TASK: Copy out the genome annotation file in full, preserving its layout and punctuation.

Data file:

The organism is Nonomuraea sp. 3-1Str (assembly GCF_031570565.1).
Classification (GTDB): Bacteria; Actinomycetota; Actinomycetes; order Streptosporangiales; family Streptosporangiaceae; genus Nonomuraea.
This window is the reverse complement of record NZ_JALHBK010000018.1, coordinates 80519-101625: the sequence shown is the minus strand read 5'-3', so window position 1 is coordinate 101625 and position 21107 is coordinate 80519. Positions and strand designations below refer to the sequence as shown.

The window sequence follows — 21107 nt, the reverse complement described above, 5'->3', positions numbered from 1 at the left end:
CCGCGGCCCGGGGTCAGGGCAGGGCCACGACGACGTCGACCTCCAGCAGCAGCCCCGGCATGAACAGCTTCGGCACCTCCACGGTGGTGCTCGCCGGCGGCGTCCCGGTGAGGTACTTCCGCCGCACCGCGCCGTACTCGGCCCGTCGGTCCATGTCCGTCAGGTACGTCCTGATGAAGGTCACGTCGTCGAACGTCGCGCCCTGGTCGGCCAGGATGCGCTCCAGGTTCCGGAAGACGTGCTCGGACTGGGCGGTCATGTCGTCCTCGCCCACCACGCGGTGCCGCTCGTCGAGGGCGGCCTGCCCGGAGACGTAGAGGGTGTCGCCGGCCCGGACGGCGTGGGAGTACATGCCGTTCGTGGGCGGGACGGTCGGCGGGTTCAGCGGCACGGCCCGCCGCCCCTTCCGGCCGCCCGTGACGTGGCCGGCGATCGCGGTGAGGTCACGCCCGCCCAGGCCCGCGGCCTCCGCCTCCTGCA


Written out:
The organism is Nonomuraea sp. 3-1Str (assembly GCF_031570565.1).
Classification (GTDB): Bacteria; Actinomycetota; Actinomycetes; order Streptosporangiales; family Streptosporangiaceae; genus Nonomuraea.
This window is the reverse complement of record NZ_JALHBK010000018.1, coordinates 80519-101625: the sequence shown is the minus strand read 5'-3', so window position 1 is coordinate 101625 and position 21107 is coordinate 80519. Positions and strand designations below refer to the sequence as shown.

The window sequence follows — 21107 nt, the reverse complement described above, 5'->3', positions numbered from 1 at the left end:
CCGCGGCCCGGGGTCAGGGCAGGGCCACGACGACGTCGACCTCCAGCAGCAGCCCCGGCATGAACAGCTTCGGCACCTCCACGGTGGTGCTCGCCGGCGGCGTCCCGGTGAGGTACTTCCGCCGCACCGCGCCGTACTCGGCCCGTCGGTCCATGTCCGTCAGGTACGTCCTGATGAAGGTCACGTCGTCGAACGTCGCGCCCTGGTCGGCCAGGATGCGCTCCAGGTTCCGGAAGACGTGCTCGGACTGGGCGGTCATGTCGTCCTCGCCCACCACGCGGTGCCGCTCGTCGAGGGCGGCCTGCCCGGAGACGTAGAGGGTGTCGCCGGCCCGGACGGCGTGGGAGTACATGCCGTTCGTGGGCGGGACGGTCGGCGGGTTCAGCGGCACGGCCCGCCGCCCCTTCCGGCCGCCCGTGACGTGGCCGGCGATCGCGGTGAGGTCACGCCCGCCCAGGCCCGCGGCCTCCGCCTCCTGCA